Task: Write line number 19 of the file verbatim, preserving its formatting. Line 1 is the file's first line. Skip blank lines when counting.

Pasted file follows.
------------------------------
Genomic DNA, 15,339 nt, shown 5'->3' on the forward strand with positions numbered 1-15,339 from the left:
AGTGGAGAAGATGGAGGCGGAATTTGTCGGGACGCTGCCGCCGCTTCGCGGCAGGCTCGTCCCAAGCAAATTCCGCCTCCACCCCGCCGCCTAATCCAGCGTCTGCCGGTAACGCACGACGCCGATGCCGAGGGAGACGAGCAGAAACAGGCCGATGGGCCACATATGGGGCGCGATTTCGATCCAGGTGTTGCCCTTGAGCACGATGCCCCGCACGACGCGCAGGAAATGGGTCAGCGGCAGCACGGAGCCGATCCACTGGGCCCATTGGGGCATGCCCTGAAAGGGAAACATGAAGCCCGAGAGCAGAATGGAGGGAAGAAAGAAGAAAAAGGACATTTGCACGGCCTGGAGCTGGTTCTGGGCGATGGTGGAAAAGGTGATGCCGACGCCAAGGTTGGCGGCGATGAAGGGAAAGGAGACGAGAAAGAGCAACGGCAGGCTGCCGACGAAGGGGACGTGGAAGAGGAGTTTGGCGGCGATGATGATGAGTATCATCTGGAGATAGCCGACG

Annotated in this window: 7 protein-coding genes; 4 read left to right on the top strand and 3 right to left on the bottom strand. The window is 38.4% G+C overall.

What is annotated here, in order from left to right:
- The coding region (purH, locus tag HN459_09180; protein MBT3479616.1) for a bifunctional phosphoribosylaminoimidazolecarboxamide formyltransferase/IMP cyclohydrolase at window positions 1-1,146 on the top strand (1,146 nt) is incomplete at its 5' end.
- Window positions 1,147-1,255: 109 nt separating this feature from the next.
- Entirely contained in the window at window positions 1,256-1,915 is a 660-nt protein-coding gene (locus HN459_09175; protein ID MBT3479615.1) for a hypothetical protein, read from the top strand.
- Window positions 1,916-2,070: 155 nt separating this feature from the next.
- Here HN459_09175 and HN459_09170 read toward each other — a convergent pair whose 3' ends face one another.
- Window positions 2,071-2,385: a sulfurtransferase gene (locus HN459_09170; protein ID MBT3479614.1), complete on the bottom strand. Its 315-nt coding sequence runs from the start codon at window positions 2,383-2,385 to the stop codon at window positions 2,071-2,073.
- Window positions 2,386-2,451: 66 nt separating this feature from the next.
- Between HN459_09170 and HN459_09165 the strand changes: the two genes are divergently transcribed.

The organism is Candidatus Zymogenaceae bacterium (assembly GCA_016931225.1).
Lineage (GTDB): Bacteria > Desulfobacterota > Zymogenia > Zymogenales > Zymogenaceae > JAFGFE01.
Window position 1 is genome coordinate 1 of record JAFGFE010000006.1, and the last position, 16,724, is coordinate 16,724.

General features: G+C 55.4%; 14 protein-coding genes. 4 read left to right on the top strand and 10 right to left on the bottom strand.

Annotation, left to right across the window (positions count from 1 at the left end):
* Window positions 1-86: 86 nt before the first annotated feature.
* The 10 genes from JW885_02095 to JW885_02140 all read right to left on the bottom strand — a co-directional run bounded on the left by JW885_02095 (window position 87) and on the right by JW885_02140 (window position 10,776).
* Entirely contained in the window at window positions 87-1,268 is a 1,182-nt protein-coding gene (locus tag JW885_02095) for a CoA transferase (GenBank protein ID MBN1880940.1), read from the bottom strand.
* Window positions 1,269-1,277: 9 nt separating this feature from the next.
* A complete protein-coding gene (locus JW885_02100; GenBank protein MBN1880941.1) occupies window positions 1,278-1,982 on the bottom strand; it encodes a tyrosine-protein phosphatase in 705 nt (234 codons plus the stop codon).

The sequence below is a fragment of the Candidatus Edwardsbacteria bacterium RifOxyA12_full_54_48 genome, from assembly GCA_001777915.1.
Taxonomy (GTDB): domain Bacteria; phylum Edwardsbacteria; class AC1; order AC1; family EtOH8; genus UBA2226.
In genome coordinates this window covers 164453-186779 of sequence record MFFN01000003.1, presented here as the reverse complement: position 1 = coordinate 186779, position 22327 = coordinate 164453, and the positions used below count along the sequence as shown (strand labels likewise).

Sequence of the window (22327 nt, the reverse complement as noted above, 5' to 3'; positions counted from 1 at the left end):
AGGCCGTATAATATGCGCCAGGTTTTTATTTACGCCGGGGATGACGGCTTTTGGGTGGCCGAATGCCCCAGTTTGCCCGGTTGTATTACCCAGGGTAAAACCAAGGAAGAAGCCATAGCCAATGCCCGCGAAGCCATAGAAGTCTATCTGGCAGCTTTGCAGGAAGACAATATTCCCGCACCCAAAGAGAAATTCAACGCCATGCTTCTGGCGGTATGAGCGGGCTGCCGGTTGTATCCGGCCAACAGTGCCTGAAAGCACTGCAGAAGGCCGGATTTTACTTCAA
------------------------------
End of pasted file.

* The 10 genes from JW885_02095 to JW885_02140 all read right to left on the bottom strand — a co-directional run bounded on the left by JW885_02095 (window position 87) and on the right by JW885_02140 (window position 10,776).